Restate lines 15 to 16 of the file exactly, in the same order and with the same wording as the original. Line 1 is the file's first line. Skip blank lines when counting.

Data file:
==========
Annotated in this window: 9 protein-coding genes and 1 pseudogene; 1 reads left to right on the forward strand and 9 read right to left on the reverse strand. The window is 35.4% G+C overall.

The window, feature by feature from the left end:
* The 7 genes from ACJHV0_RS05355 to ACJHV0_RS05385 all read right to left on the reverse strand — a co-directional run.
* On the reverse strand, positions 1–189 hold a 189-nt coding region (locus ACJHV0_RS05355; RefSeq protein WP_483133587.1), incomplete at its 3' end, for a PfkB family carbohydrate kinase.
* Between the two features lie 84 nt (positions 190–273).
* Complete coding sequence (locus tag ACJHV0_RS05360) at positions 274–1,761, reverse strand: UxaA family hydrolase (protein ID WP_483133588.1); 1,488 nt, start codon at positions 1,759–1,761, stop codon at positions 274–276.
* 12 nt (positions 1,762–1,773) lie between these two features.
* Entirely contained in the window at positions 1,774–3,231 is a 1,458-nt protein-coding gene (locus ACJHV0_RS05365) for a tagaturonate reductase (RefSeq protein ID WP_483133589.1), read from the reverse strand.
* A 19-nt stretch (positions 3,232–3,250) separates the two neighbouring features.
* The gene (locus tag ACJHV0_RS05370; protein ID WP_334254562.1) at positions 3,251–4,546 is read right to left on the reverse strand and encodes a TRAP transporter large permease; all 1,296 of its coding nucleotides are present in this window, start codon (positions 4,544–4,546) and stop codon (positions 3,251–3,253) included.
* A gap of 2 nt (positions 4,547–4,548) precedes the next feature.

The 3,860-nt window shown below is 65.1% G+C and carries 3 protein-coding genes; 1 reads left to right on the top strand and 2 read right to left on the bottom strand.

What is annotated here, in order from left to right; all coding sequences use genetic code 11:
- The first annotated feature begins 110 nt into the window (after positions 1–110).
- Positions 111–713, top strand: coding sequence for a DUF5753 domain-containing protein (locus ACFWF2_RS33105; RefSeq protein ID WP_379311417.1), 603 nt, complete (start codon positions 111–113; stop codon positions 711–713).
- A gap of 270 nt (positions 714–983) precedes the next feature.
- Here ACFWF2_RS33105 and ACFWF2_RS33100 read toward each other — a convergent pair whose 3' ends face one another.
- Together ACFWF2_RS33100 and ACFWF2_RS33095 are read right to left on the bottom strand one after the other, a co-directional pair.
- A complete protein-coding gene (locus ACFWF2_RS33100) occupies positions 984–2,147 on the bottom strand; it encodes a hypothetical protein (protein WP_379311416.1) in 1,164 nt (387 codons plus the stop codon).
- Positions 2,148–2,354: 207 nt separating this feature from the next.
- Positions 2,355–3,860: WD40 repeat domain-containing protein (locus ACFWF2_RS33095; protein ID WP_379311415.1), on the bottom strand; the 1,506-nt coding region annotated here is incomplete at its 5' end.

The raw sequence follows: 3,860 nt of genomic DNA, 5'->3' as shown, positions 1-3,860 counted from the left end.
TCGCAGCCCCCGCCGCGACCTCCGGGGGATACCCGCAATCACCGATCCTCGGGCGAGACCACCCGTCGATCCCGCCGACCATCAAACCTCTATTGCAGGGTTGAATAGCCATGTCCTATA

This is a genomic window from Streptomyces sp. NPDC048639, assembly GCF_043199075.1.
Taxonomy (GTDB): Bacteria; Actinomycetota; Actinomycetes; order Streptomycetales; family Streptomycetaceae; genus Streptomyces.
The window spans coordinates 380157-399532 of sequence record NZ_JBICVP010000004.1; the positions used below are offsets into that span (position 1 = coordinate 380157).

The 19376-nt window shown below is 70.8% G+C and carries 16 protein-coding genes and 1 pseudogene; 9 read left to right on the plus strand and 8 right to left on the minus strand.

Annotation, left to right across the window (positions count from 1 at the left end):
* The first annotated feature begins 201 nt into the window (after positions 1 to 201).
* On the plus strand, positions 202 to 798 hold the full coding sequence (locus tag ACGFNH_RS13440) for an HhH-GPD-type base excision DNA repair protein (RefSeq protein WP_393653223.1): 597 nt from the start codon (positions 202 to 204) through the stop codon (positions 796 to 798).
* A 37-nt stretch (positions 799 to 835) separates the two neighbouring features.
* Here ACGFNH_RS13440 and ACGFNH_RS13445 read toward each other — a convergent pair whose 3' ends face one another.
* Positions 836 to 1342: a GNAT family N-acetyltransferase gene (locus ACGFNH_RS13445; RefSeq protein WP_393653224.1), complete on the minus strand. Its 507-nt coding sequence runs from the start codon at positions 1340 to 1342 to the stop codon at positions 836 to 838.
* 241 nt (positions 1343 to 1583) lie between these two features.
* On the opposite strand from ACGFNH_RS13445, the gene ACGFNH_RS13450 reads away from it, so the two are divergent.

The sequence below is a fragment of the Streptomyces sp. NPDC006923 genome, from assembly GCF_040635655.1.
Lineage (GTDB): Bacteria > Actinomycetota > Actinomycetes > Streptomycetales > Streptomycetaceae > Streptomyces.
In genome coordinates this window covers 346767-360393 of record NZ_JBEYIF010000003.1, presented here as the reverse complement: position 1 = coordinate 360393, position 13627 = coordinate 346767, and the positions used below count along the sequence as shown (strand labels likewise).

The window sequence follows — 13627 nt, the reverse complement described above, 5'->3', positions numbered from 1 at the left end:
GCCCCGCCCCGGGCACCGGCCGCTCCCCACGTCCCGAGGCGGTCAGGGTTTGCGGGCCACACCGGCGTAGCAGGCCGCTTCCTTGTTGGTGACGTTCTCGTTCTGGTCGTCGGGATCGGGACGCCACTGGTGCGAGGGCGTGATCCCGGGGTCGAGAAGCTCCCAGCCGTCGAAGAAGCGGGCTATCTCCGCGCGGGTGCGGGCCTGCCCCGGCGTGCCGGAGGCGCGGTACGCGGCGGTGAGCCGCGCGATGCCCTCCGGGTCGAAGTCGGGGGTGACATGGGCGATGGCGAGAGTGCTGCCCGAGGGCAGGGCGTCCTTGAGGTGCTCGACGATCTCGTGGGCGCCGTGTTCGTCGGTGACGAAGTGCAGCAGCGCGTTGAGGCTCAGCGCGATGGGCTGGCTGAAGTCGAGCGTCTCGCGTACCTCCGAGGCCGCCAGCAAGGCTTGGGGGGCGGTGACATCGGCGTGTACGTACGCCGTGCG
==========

- Positions 111–713, top strand: coding sequence for a DUF5753 domain-containing protein (locus ACFWF2_RS33105; RefSeq protein ID WP_379311417.1), 603 nt, complete (start codon positions 111–113; stop codon positions 711–713).
- A gap of 270 nt (positions 714–983) precedes the next feature.